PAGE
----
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The Great Inversion and the Future of the American City

From Brooklyn to Philly to Houston: Is the American city of today becoming more like Paris?

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From there, the great inversion is not so ... great.

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The Bushwick section of Brooklyn, for example. Long synonymous with grim poverty, gangs, and drug dealers, it is today a happening bedroom community for New York’s young artists. Be that as it may, there are still “long, dreary blocks lined with abandoned textile factories and large strips of vacant land.” Cheap, yes, lively, sure, but still uglier than a stump full of spiders. Philadelphia is another not-exactly-there-yet city that Ehrenhalt examines. Yes, Philly has an elegant central core along Walnut Street with “a lunchtime pedestrian count of more than two thousand a day,” but it also has more violent crimes per capita than any of the other 10 largest cities in America, and, according to the Brookings Institute, “the largest proportion of abandoned properties, 36.5 for every one thousand residential units.” Not exactly an American Vienna.

Ehrenhalt shows us the suburban side of the story in Gwinnett County, Georgia, a suburb outside Atlanta. This was once a rural expanse of 437 acres, and today the quintessence of our “suburban immigrant nation.” There’s even a new Taj Mahal there, called Bochasanwasi Shri Akshar Purushoram Swaminarayan Sanstha temple (BAPS for short), situated next to a Walgreens in Lilburn, Ga. Gwinnett used to have great football teams, but with the influx of Asian immigrants, its highest scores are now recorded on the SATs. The demographic is split right down the middle 50/50 white to non-white.

Then there are, to use Ehrenhalt’s own analogy, the Pinocchios:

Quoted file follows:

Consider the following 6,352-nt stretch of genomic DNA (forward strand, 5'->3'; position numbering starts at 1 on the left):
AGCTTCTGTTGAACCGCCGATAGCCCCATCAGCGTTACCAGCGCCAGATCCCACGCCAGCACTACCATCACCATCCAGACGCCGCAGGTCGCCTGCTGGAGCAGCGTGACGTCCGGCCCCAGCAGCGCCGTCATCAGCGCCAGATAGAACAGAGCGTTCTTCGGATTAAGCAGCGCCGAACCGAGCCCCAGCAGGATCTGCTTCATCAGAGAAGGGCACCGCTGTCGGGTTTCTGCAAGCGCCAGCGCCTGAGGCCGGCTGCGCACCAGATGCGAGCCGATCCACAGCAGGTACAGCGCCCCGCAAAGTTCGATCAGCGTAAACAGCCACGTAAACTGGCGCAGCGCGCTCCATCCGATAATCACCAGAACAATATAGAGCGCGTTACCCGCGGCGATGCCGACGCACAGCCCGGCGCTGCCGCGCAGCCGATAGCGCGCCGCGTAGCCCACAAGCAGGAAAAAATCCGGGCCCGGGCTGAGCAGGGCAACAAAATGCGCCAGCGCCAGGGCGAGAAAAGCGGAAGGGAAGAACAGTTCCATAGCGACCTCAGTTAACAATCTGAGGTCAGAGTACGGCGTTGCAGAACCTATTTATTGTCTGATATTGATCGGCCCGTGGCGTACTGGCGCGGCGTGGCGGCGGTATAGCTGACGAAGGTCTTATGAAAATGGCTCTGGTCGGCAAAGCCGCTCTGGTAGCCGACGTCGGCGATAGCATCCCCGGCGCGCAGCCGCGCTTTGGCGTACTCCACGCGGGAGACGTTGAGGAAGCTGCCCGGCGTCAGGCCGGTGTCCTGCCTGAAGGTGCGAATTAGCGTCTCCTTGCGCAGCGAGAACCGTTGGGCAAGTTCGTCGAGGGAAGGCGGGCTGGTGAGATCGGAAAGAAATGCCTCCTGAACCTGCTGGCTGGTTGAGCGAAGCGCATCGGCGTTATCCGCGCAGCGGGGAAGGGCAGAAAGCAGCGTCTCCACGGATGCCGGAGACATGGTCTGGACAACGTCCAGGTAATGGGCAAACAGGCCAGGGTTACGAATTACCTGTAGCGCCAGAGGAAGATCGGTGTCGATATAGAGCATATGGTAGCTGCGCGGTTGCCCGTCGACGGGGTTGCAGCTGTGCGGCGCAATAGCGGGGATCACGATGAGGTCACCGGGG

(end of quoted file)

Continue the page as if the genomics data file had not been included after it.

Phoenix, is a central-coreless sprawlscape that is trying its hardest to make itself over into an urban center, and though they are investing heavily in miles of transit lines and new centers of urbanity, their plan at present is to build nine urban centers. Nine! And Denver, which has emerged as the “capital of the suburban town center phenomenon,” has converted an unused airport ten minutes from the city’s downtown into a new urban experiment in the retrofitting of suburban America with shops and residents all in one. So much for Haussmann’s 1860s Paris.

"The Great Inversion" is an enjoyable and engaging read, especially for those considering a move back to the city. It is solidly researched with great questions asked and plenty of hard facts and anecdotal answers provided. And though Ehrenhalt manages to keep his objectivity throughout most of the book, at the very end he reveals himself to be a cockeyed Eur-optimist to wit, “[people] are settling in cities – those who have a choice – in large part to experience the things that citizens of Paris and Vienna experienced a century ago: round the clock street life; café sociability; casual acquaintances they meet on the sidewalk every day; merchants who recognize them. This is the direction I think we are heading in.” His research certainly bears out some of this opinion; however, he might want to make note of the fact that McDonald’s and Walmart announced record profits in 2010 and GM did the same in 2011. Vive Les États-Unis

Richard Horan is a novelist and the author of "Seeds: One Man’s Serendipitous Journey to Find the Trees that Inspired Famous American Writers from Faulkner to Kerouac, Welty to Wharton."  His latest work, "Harvest: A Picaresque Adventure into the Heart of America’s Family Farms," is due out this summer from Harper Collins

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